Social Responsibility

Social responsibility is an ethical policy according to which organizations and individuals should act for the benefit of the community by protecting the interest of the underprivileged and taking into account the effects of their actions. Social responsibility can translate either into a passive approach, whereby one refrains from harmful actions, or an active policy, through which one actively pursues social and environmental goals.

Integrated in business models, this approach is known as corporate social responsibility (CSR). It operates as a self-regulating mechanism, which guarantees that a company complies with certain ethical standards. Social responsibility covers a wide range of issues relating to sustainable development and the social and environmental impact of business including: climate change, energy efficiency, overfishing, generically modified food, labor rights, child welfare, consumer protection and corporate transparency.

Research shows that concerns about social and environmental issues have evolved together with trade and business. Ancient Mesopotamia and Ancient Rome had rules for the social commitment of businesses. Ancient Greece was also preoccupied with pollution and occupational health concerns. The first forest protection rules appeared thousands of years ago with the development of commercial logging.

Environmental and social concerns assumed a new shape during the Industrial Revolution in the 18th and 19th century, when major changes in agriculture, mining, transport and technology had repercussions for social and environmental conditions

According to researchers, the modern CSR movement dates back to the 1920s, when the debate of the sustainability of economy was launched. Historians agree that the concept of corporate social responsibility took a more concrete shape in the 1930s and 1940s and was formalised in 1953 with the publication of Social Responsibilities of the Businessman by Howard Bowen.

Despite its growing importance, social responsibility is still a voluntary commitment. Governments and international institutions have provided only non-binding guidance to encourage individuals and organizations to adopt socially and environmentally responsible approaches to their actions. Therefore, the application of social responsibility relies mostly on self-regulation.

Social responsibility is an underlying principle in UNESCO's Universal Declaration on Bioethics and Human Rights (2005), which advocates for "new approaches to social responsibility to ensure that progress in science and technology contributes to justice, equity and to the interest of humanity."

The Kyoto Protocol to the United Nations Framework Convention on Climate Change (1992) aims to fight against global warming. However, some leading industrial countries, including the United States, did not sign it. Following the expiry of the Kyoto Protocol in 2012, the international community has to ensure adequate measures against climate change.

Released in 2010, the International Standard ISO 26000:2010, Social Responsibility, provides guidance for public and private sector organizations, encouraging them to adopt best practices regarding social responsibility. Organizations which adopt the standard commit to providing products and services without jeopardising the environment and without labor exploitation.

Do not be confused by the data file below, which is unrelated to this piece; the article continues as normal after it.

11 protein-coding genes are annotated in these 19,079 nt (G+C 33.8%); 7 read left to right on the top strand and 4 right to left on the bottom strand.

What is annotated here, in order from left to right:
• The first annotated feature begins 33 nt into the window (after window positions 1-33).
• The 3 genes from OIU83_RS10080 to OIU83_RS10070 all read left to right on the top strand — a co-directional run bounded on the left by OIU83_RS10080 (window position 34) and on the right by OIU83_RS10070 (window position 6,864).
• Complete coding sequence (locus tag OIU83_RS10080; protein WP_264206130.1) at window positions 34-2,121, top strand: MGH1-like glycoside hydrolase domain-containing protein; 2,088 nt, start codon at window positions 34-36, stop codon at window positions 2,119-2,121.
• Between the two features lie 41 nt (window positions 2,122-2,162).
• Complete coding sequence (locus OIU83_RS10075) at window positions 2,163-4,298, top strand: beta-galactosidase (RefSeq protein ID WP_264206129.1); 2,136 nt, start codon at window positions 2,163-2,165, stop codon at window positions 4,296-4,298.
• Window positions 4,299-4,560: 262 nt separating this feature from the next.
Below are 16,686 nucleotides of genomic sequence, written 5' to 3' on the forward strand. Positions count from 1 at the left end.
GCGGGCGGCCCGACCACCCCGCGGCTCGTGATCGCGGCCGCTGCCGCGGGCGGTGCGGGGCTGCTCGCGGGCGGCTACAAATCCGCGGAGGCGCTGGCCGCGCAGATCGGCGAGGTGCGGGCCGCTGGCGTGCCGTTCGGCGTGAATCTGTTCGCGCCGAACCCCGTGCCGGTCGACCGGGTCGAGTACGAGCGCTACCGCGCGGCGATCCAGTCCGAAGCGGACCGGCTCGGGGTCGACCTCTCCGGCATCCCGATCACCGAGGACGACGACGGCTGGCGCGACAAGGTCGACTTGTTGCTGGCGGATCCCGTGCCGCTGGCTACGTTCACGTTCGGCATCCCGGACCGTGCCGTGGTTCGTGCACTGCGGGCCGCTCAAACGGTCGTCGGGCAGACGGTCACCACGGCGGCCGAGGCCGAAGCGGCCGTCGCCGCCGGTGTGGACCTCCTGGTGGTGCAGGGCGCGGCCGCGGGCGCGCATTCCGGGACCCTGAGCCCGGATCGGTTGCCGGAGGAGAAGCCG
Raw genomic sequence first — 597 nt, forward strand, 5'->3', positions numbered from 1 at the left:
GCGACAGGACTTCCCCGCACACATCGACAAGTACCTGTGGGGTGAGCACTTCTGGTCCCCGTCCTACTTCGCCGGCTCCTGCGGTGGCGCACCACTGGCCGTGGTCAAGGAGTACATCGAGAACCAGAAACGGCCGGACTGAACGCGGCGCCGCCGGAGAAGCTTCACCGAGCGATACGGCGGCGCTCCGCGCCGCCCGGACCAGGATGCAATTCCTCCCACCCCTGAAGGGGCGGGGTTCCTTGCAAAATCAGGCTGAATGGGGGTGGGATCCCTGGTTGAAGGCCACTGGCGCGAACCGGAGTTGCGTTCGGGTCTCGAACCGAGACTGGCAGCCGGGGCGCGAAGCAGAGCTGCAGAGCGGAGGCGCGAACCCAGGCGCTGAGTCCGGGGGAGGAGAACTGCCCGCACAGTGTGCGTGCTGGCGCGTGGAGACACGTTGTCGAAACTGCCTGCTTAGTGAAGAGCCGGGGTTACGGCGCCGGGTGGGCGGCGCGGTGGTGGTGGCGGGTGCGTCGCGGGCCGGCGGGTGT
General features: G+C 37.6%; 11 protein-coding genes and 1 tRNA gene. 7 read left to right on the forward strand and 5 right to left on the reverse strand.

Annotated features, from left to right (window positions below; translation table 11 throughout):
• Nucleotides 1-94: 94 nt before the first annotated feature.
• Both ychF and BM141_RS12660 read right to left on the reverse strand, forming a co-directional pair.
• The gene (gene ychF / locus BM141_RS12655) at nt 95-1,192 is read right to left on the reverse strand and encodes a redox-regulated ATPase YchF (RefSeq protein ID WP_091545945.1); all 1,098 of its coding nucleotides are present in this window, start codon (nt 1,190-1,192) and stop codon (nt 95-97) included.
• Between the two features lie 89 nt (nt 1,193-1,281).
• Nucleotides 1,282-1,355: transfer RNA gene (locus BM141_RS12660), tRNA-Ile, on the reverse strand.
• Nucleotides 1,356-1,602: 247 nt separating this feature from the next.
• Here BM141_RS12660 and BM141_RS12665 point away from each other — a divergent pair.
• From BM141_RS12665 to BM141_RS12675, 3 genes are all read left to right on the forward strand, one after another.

However, ISO 26000 cannot be used as basis for audits, conformity tests and certificates as it not intended or appropriate for certification purposes or regulatory use, according to the International Organization for Standardization.

The 21st century has been marked by the emergence of the concept of socially responsible investing, which describes investment practices aimed at striking a balance between return on investment and social good. According to this approach, investments should foster consumer protection, human rights, environmental stewardship and diversity. The three major categories of concern for socially responsible investing are: the environment, social justice and corporate governance.

The debate about the socially responsible management of the global supply chain has led to the emergence of Fair Trade - a trading partnership, whose aim is to contribute to sustainable development by respecting the rights of marginalized producers. It is a movement against poverty and exploitation in developing countries, in particular in Africa. Fair Trade organizations support actively disadvantaged producers, organize awareness raising campaigns and call for the change of multinationals' outsourcing practices.

In the 20th and 21st century, mostly consumers and nongovernmental organisations put pressure for promotion of social responsibility. Critics such as US political economist Robert Reich insist that the national authorities have to adopt laws and regulations on social responsibility to oblige businesses to adopt such practices.

In 2008 Denmark passed a law on corporate social responsibility, which obliges large companies, investors and state-run enterprises to disclose information on their CSR practices in annual reports. Although reporting is mandatory, CSR is still voluntary.

Social Responsibility: Selected full-text books and articles

Looking for a topic idea? Use Questia's Topic Generator
Search by... Author
Show... All Results Primary Sources Peer-reviewed


An unknown error has occurred. Please click the button below to reload the page. If the problem persists, please try again in a little while.